Most used and useful Jewish cookbook?
Aderi ao LibraryThing para poder publicar.
Este tópico está presentemente marcado como "adormecido"—a última mensagem tem mais de 90 dias. Pode acordar o tópico publicando uma resposta.
1LarsonLewisProject Primeira Mensagem
Which one would you recommend for someone looking to build a library of Jewish cookbooks?
We mostly use Jewish cookbooks for holidays. The one catch is that it's usually not worth it to us to buy a new cookbook unless there's a good number of vegetarian recipes.
Butter Hamentaschen Dough
2 1/2 c. sifted unbleached flour
1 tblsp. baking powder
1 tsp. salt
1/4 c. sugar
1 egg, beaten
3/4 c. milk or milk/cream mixture
1/3 c. melted butter
1 tsp. vanilla extract
1 tsp. grated lemon zest (optional)
Sift flour with baking powder, salt, and sugar. Beat egg with milk and vanilla
then mix with melted butter and pour into center of dry ingredients. Stir until a soft dough is formed. Knead a few times on a lightly floured marble slab or other work surface. Roll or pat to 1/4 inch thick. Cut into 3-inch circles, fill, etc. If you hate rolling, take about a tablespoon of dough, roll it between your hands into a ball and flatten with a glass. Fill with between a half teaspoon and a teaspoon of your desired filling and pinch corners into a triangle. Bake on a silicone sheet or baking parchment at 350 degrees for 20 to 25 min or until slightly golden. They should not turn brown. Makes 15 to 18.
More at http://ablevayble.blogspot.com
They're not cookies and not Jewish, but they remind me a bit of hamantaschen without all the work - mochi squares stuffed with peach filling are a favorite breakfast of ours.
I can't believe how fast this year has flown. Pesach is just around the corner and requires a lot of meal planning of us. I come from a family of non-cooks (toasting bread or nuking popcorn is cooking to them), so I don't have any recipes handed down to me, which may be part of the reason I collect cookbooks.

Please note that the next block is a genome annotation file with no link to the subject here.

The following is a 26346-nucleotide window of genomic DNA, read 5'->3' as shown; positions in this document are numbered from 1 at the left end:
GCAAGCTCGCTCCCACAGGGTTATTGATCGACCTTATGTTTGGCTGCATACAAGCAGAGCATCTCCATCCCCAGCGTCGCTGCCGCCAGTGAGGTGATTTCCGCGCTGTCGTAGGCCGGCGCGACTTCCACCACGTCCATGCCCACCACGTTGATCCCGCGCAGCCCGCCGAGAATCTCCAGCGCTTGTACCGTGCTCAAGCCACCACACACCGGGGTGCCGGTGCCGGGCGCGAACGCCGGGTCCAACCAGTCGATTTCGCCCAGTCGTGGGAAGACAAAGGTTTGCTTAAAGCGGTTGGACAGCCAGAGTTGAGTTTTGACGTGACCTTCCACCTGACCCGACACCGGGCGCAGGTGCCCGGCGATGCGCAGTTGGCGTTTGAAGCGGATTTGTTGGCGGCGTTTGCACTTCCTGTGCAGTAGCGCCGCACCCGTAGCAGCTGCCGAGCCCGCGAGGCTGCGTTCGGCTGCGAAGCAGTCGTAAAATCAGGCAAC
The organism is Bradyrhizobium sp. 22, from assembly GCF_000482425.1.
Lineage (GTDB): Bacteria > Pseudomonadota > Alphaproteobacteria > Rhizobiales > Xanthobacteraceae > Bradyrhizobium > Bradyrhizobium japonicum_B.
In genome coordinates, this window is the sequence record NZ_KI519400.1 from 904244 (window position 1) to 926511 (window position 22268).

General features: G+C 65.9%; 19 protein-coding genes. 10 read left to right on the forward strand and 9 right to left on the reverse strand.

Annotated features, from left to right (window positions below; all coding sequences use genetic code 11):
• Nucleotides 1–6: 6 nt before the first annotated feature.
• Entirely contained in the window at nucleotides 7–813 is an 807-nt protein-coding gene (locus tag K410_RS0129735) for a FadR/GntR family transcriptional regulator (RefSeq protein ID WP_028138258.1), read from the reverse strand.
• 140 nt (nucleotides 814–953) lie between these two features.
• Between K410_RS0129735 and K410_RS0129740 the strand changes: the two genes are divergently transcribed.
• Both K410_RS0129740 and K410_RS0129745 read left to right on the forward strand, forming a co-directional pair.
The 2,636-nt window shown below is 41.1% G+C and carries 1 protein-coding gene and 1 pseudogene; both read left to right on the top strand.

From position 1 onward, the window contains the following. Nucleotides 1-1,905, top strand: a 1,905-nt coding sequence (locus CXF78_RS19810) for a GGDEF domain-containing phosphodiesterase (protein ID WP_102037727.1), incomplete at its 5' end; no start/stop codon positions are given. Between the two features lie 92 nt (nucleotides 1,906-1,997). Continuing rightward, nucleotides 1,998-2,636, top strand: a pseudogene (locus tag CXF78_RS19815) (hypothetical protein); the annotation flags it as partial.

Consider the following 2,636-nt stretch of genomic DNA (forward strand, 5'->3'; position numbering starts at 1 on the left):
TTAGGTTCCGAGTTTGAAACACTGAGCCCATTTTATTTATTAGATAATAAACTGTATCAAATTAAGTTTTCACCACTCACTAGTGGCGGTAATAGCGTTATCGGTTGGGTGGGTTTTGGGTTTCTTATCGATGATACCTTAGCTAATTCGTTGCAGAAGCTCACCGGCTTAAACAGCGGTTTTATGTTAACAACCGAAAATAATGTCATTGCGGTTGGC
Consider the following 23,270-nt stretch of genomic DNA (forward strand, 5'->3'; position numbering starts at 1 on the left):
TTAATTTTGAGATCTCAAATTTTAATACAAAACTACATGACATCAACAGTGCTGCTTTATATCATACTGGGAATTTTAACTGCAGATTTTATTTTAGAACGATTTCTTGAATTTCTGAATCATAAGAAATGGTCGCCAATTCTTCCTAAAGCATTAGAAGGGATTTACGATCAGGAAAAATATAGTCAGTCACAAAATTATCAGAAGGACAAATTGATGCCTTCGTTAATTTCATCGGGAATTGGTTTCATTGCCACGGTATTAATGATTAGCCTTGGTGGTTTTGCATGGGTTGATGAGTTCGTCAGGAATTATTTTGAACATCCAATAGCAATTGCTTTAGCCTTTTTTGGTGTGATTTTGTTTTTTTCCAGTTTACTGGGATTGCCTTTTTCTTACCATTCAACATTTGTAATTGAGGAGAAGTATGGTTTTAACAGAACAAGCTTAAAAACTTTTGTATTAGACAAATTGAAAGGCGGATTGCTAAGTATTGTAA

I'm trying to remember the name of this cookbook published by one of the Ukrainian or similar orthodox groups in Canada for their big Lenten fast. It has some good ideas for vegetarian/lacto-ovo folks and works pretty well in a pareve/milchig context. I can't think of the name off hand, but will try and get back to you.
We do a nice Turkish leek dish for Pesach that is veg/lacto-ovo friendly.
I have an old one (1956) "Love and Knishes" by Sara Kasdan that is kind of fun, lots of commentary along with the recipes.
The Jewish Festival Cookbook by Fannie Engle and Gertrude Blair
The Molly Goldberg Jewish Cookbook by Gertrude Berg
The Kosher Companion by Trudy Garfunkel
The other book I use for holidays is (Sephardic Cuisine from Morocco)- one of the authors cooked for a group I was part of- at her home in Fez. It was amazing!
This group is dangerous.
Yes, both for the book budget and the waistline!
Another I just got: a drizzle of honey - lives and recipes of spain's secret jews by david gitlitz and linda davidson has a recipe for sabbath stew much like the ashkenazi cholent; beans, chickpeas , onions, cubed beef or lamb, garlic, saffron and water with a spice mixture to fry with the onions containing cloves, pepper, ginger and olive oil with an optional sprinkling of cinnamoon. it sounds a lot like indian cooking except for the cinnamon. have i whet your whistles?
The book is The scent of Orange Blossoms: Sephardic Cuisine from Morocco by Kitty Morse and Danielle Mamane. The ISBN is 1-58008-269-6. I have it in hard cover.
I don't know if you share my aversion to PB cookbooks that you plan on using. Otherwise, it might be worth it to you.
2 packages active dry yeast
1/2 cup sugar
2 cups warm water
1/2 teaspoon ground ginger
1 1/2 teaspoon ground cardamom
2 teaspoons salt
1/2 cup vegetable oil
3 eggs, lightly beaten
1 cup canned cooked pumpkin
8 1/2 cups all purpose flour
2 tablespoons sesame seeds.
1. In a large bowl dissolve yeast and sugar with water. Let stand 10 minutes.
2. Mix in ginger, cardamom, salt, oil, 2 eggs and pumpkin. Blend in flour, 2 cups at a time.
3. Knead until smooth and elastic on a floured board.
4. Oil and allow to rise in a covered bowl for 1 hour until double in bulk.
5. Punch down, divide into two loaves or 12 rolls. Cover and rest for 45 minutes until double in bulk.
6. preheat oven to 375 degrees. Bruh with remaining egg and sprinkle with sesame seeds.
Bake loaves for 45 minutes, rolls for 25 minutes.